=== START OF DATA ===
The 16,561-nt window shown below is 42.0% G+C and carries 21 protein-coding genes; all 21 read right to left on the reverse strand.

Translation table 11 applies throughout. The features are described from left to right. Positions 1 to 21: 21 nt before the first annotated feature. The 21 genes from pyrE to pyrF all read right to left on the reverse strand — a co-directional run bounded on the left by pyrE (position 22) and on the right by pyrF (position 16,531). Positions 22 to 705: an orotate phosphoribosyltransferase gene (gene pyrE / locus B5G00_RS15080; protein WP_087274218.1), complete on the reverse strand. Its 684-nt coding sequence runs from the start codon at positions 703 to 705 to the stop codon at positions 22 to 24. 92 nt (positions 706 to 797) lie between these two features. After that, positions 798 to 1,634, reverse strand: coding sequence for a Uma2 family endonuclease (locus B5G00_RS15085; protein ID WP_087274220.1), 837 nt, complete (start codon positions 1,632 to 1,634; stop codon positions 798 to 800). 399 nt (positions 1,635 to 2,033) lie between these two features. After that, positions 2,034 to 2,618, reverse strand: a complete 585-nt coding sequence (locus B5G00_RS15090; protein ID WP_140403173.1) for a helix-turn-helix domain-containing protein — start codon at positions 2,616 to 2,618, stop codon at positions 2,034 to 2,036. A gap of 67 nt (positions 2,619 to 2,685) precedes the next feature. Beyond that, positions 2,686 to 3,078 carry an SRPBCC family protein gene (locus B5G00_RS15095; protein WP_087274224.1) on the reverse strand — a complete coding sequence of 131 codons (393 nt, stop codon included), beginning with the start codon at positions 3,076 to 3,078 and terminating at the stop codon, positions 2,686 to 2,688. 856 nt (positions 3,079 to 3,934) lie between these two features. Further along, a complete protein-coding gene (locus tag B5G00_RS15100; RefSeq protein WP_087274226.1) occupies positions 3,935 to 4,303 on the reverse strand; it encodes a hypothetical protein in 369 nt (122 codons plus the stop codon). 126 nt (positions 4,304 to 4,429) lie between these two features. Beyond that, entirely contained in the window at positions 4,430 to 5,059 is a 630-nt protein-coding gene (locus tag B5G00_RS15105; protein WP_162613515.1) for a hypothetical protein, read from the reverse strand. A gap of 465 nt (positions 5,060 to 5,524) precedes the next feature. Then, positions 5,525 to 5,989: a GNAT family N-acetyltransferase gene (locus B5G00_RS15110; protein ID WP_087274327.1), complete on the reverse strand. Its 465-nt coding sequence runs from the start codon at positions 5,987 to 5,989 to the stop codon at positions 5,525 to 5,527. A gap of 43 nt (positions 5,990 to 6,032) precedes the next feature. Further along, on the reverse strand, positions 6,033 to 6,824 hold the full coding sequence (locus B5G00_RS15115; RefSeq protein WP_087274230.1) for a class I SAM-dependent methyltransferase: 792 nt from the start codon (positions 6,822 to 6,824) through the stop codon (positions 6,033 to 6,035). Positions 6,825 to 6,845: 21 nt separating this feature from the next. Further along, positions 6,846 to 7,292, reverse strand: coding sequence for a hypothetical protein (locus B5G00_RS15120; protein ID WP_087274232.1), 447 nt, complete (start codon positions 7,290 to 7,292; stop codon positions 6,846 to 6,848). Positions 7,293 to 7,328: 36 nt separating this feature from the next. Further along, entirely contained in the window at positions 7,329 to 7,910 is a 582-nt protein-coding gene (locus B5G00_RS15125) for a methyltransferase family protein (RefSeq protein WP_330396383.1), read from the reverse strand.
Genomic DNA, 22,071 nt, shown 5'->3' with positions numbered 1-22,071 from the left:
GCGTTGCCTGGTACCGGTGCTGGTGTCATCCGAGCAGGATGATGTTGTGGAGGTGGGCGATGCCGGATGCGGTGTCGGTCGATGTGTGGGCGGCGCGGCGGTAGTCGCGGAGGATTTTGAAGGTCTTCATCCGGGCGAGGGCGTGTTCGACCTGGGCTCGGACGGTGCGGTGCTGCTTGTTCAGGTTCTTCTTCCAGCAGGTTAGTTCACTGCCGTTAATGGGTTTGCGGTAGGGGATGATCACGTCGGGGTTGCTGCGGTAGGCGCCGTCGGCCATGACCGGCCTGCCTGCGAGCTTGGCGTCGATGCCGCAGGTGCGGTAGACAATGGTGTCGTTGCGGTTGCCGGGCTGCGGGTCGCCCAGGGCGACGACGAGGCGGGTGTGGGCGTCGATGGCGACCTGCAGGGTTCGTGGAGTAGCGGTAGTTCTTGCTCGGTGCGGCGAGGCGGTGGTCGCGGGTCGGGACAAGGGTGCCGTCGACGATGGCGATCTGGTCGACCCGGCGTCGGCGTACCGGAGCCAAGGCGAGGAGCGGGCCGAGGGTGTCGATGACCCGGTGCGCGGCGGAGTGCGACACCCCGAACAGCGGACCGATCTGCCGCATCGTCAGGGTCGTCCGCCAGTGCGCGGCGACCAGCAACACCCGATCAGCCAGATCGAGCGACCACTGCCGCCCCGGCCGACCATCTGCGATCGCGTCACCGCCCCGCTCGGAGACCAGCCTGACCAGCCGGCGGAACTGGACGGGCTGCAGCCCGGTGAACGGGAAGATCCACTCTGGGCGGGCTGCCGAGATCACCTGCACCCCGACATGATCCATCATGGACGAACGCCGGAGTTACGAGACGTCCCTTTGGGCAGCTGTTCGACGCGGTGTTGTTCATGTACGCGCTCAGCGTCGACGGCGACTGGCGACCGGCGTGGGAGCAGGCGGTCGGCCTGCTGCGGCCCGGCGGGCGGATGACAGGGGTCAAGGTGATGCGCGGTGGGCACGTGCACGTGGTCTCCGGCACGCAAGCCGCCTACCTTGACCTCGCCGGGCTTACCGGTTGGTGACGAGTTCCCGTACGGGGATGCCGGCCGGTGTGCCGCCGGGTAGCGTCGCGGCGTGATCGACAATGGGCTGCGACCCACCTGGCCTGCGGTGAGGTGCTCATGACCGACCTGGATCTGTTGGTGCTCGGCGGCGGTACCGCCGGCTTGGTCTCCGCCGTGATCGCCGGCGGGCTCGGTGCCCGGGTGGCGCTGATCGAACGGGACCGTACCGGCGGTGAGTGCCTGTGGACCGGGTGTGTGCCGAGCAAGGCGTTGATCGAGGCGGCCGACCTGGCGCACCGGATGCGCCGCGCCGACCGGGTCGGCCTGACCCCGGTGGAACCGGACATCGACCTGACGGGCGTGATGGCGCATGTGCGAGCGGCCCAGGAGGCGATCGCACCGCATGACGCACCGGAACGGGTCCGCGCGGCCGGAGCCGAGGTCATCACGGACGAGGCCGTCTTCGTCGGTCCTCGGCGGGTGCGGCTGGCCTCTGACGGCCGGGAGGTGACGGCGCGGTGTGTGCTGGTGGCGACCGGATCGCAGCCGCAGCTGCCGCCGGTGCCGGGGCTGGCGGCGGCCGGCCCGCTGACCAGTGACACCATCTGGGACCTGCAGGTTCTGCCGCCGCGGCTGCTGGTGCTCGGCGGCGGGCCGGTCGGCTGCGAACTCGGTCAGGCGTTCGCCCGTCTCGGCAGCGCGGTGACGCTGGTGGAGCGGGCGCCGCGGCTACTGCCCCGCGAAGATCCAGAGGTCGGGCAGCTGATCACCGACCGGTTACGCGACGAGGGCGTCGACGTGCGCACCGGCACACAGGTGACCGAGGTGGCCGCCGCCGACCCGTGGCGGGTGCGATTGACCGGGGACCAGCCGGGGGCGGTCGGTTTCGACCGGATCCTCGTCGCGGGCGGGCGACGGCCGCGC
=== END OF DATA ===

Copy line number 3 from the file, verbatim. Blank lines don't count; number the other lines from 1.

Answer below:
Genomic DNA, 22,071 nt, shown 5'->3' with positions numbered 1-22,071 from the left: